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Evaluating the effect of plant population densities and nitrogen application on the leaf area index of maize in a reclaimed wetland in Kenya

Njuguna, Catherine Waithira, Kamiri, Hellen Wangechi, Okalebo, John Robert, Ngetich, Wilson, Kebeney, Syphilline
Acta Universitatis Sapientiae. Agriculture and environment 2017 v.8 no.1 pp. 139-148
corn, crop production, ecosystems, leaf area index, nitrogen, plant density, staple foods, wetland soils, wetlands, Kenya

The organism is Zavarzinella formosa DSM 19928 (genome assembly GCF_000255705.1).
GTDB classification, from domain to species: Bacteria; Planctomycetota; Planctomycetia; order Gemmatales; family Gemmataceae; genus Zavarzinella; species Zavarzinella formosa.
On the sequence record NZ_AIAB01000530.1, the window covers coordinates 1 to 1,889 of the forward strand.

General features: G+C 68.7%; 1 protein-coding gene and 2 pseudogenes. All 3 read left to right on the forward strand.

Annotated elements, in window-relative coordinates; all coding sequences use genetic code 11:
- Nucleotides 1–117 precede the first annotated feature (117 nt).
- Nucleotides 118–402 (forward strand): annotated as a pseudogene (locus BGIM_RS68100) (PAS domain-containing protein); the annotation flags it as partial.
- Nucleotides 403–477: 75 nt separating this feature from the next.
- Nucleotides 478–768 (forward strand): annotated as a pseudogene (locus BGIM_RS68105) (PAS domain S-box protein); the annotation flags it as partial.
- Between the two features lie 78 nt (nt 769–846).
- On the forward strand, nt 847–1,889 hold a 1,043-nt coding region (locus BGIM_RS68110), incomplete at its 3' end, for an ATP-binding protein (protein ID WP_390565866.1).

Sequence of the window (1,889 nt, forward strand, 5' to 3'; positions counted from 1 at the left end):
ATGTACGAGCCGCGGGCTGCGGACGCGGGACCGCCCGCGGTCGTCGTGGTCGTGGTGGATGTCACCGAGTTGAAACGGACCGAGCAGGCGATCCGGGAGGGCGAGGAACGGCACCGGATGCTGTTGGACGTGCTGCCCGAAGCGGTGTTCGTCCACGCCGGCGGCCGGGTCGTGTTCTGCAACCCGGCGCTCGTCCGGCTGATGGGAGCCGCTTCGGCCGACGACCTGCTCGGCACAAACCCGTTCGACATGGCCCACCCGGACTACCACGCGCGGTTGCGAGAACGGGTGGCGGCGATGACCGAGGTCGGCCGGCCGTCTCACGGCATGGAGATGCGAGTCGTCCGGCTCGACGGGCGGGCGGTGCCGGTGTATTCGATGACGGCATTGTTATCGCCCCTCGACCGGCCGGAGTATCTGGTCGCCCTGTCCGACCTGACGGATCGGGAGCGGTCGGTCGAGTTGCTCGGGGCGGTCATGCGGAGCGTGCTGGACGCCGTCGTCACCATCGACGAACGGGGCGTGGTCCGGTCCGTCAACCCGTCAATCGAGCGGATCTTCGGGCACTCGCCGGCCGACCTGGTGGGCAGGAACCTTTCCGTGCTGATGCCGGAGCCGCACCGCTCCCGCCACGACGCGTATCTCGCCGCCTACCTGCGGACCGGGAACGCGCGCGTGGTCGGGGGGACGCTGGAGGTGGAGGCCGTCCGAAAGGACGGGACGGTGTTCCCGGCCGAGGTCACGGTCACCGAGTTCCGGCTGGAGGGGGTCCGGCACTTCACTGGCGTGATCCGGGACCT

Maize is the main staple food in Kenya with over 90% of Kenyans relying on it. While the annual national consumption is increasing, the production of this crop has been on the decline in the last two decades. Maize production in Kenya fell by 33.4% in 2013 with Nyeri among the counties said to be grappling with the production of this crop. Land pressure is one of the major causes of decreased availability of food as well as soil depletion and encroachment upon fragile ecosystems such as wetlands. Nitrogen is a key nutrient in the production of maize, and its deficiency is a major factor limiting its production. This study investigated the effect of N application at 120 kg N/ha and maize density on the Leaf Area Index in reclaimed wetland soils in an experimental set-up comprising a randomized complete block design with three replications. The research was carried out in Nyeri County, Kenya. Leaf Area Index (LAI) was determined using the given SunScan formula. Measurements were done continuously until crop physiological maturity. Results indicated that the leaf area index increased with nitrogen application and reduced with spacing for most treatments. There were no significant differences between the two methods (Copy Method and SunScan). Leaf Area Index (LAI) was high in treatments containing nitrogen and high plant density. It was concluded that high plant density gives high LAI. 50 cm * 12.5 cm (-N) and 50 cm * 12.5 cm (+N) are the recommended plant densities for the site.